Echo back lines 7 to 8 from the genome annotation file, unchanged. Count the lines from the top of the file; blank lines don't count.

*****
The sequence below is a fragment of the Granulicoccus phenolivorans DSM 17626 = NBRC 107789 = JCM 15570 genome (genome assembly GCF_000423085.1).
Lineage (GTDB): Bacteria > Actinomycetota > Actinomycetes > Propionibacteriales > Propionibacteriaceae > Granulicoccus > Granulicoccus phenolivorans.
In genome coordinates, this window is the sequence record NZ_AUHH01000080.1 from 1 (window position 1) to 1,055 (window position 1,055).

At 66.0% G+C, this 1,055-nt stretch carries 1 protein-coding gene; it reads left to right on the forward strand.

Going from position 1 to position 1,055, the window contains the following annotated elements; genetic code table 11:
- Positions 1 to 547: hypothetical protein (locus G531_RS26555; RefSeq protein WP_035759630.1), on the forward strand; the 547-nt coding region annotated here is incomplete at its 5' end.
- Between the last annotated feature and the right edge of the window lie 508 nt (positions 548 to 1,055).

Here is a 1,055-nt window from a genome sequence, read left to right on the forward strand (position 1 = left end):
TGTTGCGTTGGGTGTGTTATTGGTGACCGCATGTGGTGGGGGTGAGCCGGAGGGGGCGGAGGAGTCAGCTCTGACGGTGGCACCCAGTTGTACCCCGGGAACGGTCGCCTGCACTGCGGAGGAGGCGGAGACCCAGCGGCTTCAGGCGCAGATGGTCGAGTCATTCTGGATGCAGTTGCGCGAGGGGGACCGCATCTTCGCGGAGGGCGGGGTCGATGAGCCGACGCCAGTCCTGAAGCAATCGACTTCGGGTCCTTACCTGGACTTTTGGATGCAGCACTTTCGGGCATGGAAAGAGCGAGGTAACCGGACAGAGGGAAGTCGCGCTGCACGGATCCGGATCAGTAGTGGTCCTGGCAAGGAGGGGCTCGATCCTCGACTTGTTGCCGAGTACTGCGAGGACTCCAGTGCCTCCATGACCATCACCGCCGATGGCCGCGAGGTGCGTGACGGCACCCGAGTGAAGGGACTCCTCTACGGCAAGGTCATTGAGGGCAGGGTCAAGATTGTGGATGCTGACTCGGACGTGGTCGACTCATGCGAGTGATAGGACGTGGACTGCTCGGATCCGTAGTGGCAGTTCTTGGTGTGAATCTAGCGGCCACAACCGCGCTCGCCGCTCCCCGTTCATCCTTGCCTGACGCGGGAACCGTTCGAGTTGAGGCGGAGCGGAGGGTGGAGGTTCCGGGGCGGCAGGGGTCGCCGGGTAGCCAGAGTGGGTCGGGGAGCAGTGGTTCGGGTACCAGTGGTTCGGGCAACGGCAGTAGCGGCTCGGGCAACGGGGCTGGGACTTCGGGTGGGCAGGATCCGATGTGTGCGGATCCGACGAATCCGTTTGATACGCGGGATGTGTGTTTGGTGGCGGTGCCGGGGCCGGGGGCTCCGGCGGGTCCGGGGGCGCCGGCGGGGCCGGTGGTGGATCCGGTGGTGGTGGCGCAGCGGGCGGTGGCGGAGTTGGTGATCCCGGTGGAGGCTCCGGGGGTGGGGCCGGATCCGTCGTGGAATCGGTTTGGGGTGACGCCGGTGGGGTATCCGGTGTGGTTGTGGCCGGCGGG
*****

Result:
- Between the last annotated feature and the right edge of the window lie 508 nt (positions 548 to 1,055).

Here is a 1,055-nt window from a genome sequence, read left to right on the forward strand (position 1 = left end):